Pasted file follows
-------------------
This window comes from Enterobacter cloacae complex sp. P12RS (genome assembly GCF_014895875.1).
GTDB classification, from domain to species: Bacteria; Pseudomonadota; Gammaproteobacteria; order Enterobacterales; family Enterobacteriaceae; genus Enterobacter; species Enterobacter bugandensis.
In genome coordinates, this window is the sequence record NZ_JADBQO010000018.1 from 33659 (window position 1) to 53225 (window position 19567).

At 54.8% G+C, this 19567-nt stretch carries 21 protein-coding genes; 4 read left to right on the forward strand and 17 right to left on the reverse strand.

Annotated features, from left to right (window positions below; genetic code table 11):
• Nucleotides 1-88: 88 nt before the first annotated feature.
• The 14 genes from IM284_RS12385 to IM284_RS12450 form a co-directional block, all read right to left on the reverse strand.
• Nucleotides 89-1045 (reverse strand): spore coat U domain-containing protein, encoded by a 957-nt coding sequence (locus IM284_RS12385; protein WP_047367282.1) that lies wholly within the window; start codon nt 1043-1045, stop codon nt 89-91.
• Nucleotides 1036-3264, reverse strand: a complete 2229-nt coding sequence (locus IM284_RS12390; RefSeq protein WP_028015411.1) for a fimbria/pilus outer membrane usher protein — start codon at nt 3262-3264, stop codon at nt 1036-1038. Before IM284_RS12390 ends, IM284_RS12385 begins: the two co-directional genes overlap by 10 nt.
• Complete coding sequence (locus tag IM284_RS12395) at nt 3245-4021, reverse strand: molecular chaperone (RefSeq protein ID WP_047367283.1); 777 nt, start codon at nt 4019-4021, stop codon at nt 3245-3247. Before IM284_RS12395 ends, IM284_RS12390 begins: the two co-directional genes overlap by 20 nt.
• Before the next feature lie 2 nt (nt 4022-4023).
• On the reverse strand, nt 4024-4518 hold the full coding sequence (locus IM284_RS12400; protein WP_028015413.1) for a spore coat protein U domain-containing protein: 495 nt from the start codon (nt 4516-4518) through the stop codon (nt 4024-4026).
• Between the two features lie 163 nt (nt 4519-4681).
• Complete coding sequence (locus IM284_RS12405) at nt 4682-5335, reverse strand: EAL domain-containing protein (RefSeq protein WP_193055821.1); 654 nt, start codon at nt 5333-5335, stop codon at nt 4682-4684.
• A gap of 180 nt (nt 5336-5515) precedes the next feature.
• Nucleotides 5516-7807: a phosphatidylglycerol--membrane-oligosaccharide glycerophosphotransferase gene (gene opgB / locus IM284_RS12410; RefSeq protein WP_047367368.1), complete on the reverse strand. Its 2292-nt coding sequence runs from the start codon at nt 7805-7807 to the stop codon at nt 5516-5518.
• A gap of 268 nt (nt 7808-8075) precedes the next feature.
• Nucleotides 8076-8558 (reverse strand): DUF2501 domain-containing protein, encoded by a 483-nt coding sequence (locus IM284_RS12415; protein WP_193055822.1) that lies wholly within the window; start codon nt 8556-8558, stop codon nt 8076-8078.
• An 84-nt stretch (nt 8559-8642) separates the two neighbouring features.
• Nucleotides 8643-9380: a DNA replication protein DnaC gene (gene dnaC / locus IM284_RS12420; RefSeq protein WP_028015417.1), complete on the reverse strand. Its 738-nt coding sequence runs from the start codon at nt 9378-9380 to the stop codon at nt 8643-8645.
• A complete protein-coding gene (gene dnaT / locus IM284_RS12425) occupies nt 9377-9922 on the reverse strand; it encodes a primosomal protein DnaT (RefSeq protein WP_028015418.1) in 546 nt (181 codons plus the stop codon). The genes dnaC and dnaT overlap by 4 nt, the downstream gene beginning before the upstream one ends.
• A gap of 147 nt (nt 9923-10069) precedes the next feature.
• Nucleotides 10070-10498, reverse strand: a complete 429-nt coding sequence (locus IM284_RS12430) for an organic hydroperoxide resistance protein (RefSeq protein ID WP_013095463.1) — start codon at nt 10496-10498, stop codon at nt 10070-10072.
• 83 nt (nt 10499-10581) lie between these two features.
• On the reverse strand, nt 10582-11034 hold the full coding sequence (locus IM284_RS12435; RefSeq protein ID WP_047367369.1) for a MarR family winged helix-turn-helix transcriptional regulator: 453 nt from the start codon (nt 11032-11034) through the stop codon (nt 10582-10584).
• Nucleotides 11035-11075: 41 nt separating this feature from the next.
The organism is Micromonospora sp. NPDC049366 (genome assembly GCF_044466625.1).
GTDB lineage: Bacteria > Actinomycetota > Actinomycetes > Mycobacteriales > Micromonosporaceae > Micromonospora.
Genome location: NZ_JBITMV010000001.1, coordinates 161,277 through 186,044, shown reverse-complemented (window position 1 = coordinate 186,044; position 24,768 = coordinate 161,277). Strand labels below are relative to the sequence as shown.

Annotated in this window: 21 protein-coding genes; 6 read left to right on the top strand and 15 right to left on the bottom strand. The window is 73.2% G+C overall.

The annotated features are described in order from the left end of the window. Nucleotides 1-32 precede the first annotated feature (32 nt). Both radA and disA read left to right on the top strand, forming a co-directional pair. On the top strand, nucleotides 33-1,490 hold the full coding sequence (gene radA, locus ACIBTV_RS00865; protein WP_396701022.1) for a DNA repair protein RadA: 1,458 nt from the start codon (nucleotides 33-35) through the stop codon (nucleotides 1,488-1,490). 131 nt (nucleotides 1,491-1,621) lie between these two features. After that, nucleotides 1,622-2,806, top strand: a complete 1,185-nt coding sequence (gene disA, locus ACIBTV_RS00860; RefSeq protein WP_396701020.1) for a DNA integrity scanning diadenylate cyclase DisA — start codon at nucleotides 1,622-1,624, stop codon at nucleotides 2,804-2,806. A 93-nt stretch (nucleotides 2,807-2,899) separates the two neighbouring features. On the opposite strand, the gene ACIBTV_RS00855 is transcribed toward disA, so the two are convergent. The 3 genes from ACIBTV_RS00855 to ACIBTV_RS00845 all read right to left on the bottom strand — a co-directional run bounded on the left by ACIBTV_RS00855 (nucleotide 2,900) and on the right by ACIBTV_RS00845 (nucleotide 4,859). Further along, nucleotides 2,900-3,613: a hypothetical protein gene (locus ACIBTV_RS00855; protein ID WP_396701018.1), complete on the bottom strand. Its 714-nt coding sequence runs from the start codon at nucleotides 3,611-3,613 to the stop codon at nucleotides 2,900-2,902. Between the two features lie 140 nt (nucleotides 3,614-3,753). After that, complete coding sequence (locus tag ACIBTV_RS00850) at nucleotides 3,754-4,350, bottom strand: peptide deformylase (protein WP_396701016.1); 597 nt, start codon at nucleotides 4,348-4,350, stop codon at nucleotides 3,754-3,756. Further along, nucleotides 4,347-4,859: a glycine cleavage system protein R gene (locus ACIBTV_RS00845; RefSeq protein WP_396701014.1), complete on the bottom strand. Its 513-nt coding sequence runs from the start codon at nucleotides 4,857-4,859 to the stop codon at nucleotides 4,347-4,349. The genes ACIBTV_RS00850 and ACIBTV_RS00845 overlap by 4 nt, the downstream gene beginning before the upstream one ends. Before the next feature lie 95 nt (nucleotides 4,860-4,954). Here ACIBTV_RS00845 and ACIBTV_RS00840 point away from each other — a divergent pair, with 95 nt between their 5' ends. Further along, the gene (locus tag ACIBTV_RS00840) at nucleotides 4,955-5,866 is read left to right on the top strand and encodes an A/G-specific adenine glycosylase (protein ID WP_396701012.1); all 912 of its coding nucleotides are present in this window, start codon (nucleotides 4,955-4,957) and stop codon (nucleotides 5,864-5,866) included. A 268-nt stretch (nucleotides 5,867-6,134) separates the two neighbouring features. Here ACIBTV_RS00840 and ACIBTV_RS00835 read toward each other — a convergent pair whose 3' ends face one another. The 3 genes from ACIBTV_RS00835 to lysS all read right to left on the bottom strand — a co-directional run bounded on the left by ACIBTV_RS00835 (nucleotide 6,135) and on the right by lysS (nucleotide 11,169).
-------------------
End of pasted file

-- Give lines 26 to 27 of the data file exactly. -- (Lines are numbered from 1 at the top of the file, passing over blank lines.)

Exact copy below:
• Nucleotides 11035-11075: 41 nt separating this feature from the next.
The organism is Micromonospora sp. NPDC049366 (genome assembly GCF_044466625.1).